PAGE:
The current trend toward growth in budget deficit and money supply would bring about higher inflation rates and devaluation of local currency, together with the diminished purchasing power of households, Masoud Khansari was also quoted as saying by Tccim.ir.
Referring to the rise in money supply to 26,250 trillion rials ($131.25 billion) and monetary base to 30 trillion rials ($150 million) by March 2020, Khansari said that since the Iranian year ending March 2012, money supply and monetary base have constantly been on the rise; the size of monetary base increased by an unprecedented 2.4% each month during last year (March 2019-20).
“The growth in monetary base—part of the money supply that is highly liquid (i.e. easy to use) and includes notes and coins as well as commercial bank deposits with the central bank—since the year ending March 2018 has directly affected the general price level of goods and services,” he said.
“The Iranian economy has experienced high inflation rate at three periods of time over the past 40 years. Once in early 1995 when it registered a 48% inflation rate in the year ending March 2014 and recently in the years ending March 2019 and March 2020 with annual inflation rates at 27% and 35%.”
Khansari said the double-digit inflation rates, consecutive years of negative economic growth, the unpromising prospects for the future of the economy and the outbreak of coronavirus are the main challenges that have led to such a seesawing of price movements in the markets.
He then referred to the loop of causality between the decline in government revenues, budget deficit, the rise in monetary base and eventually high inflations, and said, “Much of the whirlpool of woes plaguing the economy will end, if the government manages to tackle the budget deficit and avoid high rates of inflation.
The TCCIM chief noted that four measures recommended to deal with these economic issues are reducing the size of the government and its expenses, opting for selling government bonds at attractive rates to people rather than borrowing from the Central Bank of Iran, boosting tax revenues by expanding the tax base and, finally, expediting initial public offerings of state-owned companies in the stock market.
Latest data released by the Statistical Center of Iran show the average goods and services Consumer Price Index in the 12-month period ending June 20 increased by 27.8% compared with the corresponding period of last year.
The consumer inflation for the month under review (May 21-June 20) registered a year-on-year increase of 22.5% compared with the similar month of the previous Iranian year.
The overall CPI (using the Iranian year to March 2017 as the base year) stood at 214.2 for the month, indicating a 2% rise compared with the month before.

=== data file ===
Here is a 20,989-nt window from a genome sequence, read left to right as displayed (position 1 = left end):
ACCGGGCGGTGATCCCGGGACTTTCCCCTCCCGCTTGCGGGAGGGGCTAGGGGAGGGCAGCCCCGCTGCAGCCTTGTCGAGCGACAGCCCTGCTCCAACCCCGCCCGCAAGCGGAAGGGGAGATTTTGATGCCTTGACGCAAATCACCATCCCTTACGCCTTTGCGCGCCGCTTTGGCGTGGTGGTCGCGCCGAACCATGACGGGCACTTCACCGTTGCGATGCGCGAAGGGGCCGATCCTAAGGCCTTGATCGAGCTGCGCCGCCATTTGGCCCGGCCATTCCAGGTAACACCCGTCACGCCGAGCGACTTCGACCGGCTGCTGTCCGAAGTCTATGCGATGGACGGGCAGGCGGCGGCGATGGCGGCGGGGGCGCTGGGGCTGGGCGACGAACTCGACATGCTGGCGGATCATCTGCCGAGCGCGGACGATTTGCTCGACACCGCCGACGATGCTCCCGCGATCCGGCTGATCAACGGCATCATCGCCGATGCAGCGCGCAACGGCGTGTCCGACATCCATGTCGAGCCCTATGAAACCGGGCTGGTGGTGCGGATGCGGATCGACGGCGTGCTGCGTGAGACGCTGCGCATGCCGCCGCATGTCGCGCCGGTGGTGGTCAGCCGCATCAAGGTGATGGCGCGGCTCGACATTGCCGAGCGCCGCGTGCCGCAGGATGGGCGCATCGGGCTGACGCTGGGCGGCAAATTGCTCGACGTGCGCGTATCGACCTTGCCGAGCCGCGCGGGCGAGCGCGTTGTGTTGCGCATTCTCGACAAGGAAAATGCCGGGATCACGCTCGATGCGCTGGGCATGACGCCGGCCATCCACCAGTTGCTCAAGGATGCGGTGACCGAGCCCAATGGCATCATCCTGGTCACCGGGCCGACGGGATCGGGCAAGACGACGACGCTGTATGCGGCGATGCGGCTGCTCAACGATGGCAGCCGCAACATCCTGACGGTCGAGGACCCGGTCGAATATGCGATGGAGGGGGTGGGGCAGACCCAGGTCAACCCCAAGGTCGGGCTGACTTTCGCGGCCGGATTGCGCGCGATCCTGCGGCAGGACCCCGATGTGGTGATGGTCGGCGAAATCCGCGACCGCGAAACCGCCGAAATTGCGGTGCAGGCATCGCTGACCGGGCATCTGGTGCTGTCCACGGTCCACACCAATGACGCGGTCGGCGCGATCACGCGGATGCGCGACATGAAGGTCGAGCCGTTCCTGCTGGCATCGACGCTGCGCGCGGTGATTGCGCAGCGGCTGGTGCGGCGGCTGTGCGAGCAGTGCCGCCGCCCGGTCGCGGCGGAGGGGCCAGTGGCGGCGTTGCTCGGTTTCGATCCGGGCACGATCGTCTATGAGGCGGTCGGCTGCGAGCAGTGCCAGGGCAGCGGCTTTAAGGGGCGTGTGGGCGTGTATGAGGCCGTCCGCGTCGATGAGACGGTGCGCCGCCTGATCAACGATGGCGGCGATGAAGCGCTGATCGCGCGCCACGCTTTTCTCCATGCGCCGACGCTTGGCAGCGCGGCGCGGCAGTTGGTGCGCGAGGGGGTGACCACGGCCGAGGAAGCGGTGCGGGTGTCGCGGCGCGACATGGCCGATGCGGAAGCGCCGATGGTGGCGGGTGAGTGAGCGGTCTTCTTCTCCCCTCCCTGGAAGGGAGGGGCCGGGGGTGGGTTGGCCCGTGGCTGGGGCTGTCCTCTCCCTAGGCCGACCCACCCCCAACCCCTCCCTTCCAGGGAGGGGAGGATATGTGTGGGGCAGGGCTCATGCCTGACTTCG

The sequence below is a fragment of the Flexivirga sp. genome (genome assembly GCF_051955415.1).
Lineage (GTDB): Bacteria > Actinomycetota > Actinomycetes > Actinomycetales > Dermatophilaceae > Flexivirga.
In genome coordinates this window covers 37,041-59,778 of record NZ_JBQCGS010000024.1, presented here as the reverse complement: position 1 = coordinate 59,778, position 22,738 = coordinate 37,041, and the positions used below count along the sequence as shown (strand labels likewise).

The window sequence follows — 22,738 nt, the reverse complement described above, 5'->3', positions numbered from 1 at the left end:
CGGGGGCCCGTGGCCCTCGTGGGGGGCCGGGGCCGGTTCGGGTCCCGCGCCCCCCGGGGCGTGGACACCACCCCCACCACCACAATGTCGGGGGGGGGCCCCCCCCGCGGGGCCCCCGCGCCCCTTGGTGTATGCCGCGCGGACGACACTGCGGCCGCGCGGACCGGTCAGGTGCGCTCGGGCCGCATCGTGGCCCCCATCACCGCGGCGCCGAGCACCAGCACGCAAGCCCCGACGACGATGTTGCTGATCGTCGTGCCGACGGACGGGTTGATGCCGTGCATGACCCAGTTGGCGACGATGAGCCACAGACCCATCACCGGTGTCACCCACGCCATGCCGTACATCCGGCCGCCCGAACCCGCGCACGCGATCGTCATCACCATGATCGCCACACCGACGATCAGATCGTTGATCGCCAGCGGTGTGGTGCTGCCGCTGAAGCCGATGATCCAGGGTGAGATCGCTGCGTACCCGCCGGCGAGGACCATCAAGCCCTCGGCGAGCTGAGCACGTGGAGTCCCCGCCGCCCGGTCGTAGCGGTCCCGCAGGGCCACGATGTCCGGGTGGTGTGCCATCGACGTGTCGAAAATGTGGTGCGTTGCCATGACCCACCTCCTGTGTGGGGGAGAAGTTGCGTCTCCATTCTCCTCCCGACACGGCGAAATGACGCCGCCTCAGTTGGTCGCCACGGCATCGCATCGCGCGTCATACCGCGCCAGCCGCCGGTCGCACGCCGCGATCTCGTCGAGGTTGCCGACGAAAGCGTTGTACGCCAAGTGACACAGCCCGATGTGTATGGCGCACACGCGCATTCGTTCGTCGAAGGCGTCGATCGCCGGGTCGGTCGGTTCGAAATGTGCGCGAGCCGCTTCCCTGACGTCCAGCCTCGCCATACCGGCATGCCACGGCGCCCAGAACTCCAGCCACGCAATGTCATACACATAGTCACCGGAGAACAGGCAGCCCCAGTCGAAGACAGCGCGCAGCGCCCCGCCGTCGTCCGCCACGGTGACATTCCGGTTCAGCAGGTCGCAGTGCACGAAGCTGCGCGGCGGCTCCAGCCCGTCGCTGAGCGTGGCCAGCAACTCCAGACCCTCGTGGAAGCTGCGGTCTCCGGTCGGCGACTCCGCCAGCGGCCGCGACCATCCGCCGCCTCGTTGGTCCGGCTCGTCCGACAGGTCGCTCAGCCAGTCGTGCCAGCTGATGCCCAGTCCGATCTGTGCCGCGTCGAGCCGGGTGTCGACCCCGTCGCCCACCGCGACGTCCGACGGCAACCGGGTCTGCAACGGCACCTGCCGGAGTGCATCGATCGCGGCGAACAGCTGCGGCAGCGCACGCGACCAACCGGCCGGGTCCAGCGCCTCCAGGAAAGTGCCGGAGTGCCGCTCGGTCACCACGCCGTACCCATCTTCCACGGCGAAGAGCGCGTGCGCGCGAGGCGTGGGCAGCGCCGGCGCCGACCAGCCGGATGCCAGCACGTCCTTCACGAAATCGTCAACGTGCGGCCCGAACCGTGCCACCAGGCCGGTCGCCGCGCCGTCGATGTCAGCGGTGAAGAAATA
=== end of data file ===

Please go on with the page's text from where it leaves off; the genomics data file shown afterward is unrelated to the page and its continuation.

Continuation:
CPI registered a year-on-year increase of 22.7% for urban areas and 21.1% for rural areas in the month ending June 20.
The overall CPI reached 212.8 for urban households and 221.9 for rural households, indicating a month-on-month increase of 2% and 2.2% for urban and rural areas, respectively.
SCI put average annual inflation for urban and rural areas at 27.7% and 28.2% respectively.
Parliamentary Think Tank’s Proposals
The research arm of the Iranian Parliament, Majlis Research Center, has also put forth proposals to tackle the long-ignored fiscal challenge of widening budget deficit in one of its recent reports.
MRC has also recommended that the government end the two-year-old policy of allocating subsidized foreign exchange currency for the import of essential goods and free up between 100 and 430 trillion rials (500 million-2.15 billion) from these resources.
Other solutions include transition of governmental shares in non-governmental companies, sales of public, nonfinancial assets that derive their value from physical traits like real estate and mines, selling debt bonds beyond the projected sum stipulated in the budget law, imposing tax on banking transactions, increasing value added tax rate, increasing the tax rate on stock market trades, levying tax on capital gains realized from the sales of stocks and interest income from bank deposits, capital gains tax (housing, cars, lands) and wealth tax, raising tax on unhealthy hazardous products or pollutants, eliminating tax exemption of free trade zones and special economic zones, introducing personal income tax and cancelling the agriculture sector’s tax exemption.
Stimulating production through various methods like supplying land for housing projects, increasing consumption of alternative fuels like liquefied petroleum gas and compressed natural gas, exporting gasoline, reforming the reference exchange rates of import duties, reducing tax evasion by making transactions transparent and removing unnecessary subsidies were also proposed to the government in the MRC report.